Ever since the collapse of Lehman Brothers the tangled web of connections made through re/insurance linked deals with the firm have gradually unravelled to expose the massive influence and impact the companies failure had. A number of catastrophe bonds were impacted by Lehman’s collapse but the impact to reinsurers has spread beyond the cat bond market.
The latest connection between Lehman and the reinsurance industry has now come to light as Lehman Brothers Holdings Inc. is being sued by Bermuda based reinsurer Pulsar Re Ltd. Pulsar Re claims that Lehman Re abused the repurchase agreements they had in place and effectively ‘looted’ $450m from them. They say Lehman took the cash in 2008, at a time when it was struggling, and that they were left with assets which were worth well below the market values that Lehman has assigned them.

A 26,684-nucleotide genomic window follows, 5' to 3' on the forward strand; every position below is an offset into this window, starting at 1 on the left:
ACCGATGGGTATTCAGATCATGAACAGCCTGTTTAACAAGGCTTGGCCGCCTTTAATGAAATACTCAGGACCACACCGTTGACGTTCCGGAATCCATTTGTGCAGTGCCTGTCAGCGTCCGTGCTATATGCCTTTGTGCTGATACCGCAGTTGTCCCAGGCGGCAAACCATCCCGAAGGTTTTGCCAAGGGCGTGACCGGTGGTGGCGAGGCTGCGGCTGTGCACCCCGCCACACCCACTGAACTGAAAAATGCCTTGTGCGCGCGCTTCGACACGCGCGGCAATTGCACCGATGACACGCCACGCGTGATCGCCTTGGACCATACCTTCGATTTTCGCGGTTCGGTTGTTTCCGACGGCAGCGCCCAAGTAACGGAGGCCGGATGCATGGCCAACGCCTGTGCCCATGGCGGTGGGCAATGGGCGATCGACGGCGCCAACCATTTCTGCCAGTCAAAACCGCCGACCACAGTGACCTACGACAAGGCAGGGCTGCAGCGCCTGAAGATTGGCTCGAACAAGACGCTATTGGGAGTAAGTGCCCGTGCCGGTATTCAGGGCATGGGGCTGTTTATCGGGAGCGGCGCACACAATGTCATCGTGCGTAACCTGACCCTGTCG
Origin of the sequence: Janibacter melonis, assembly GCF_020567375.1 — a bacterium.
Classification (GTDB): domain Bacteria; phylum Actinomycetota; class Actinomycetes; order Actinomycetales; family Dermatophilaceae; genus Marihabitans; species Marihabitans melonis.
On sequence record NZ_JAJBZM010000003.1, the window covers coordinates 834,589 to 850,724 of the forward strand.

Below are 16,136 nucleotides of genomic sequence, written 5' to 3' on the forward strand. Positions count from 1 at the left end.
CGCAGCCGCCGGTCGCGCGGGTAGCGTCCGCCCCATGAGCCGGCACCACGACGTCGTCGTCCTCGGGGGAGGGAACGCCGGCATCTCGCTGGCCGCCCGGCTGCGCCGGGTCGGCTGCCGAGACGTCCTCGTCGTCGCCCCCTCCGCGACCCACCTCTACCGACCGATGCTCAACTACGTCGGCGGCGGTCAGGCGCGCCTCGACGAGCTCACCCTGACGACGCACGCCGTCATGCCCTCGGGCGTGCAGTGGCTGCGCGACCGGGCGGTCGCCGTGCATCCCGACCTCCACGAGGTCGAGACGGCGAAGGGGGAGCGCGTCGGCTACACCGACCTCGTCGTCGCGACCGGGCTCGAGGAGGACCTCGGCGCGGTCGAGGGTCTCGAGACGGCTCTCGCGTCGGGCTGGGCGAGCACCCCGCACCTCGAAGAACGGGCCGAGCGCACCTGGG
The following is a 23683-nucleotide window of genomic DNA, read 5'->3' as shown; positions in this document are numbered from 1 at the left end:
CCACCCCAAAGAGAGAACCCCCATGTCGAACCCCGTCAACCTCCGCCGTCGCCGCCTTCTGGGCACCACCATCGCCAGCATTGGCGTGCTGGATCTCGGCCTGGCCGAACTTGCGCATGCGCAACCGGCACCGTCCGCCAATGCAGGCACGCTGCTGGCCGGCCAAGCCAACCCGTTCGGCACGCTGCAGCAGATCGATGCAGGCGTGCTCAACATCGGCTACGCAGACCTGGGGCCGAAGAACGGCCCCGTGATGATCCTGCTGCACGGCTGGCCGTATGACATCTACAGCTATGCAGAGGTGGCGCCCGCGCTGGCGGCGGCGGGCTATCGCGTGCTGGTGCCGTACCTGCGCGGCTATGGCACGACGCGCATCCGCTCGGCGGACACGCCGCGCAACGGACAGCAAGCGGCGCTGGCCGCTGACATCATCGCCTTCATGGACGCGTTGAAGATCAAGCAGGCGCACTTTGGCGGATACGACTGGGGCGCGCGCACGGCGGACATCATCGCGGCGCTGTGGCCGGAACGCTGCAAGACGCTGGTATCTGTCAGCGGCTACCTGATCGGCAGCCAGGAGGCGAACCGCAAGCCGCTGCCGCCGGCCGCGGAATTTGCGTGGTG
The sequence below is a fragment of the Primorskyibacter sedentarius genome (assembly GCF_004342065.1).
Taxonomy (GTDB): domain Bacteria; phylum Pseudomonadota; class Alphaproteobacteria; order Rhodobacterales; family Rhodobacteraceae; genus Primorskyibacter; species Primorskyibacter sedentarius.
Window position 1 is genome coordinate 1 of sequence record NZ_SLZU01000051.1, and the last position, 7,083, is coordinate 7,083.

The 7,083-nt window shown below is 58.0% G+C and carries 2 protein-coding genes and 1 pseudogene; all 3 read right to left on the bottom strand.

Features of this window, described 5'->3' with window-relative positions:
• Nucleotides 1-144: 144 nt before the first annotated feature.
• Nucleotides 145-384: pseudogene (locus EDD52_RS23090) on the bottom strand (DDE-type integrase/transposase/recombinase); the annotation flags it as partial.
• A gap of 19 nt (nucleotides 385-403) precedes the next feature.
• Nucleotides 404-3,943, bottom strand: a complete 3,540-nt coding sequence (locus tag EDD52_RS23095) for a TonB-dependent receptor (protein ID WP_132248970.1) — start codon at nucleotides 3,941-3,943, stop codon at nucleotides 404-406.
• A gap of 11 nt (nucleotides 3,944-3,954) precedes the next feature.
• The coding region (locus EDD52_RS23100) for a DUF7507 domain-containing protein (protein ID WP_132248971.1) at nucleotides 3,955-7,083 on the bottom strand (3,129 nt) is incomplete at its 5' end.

Pulsar Re claim that Lehman had abused repurchase agreements and used them as one way to create a false picture of financial health at the company, the main issue being the inaccurate valuation of collateral.
This issue must bring back painful memories for some in the insurance-linked securities who saw collateral gained through total-return swap counterparty agreements with Lehman become practically worthless when it collapsed. It serves as a good reminder why these collateral structures are no longer used widely in the catastrophe bond market.
More coverage on this story over on Business Insurance.
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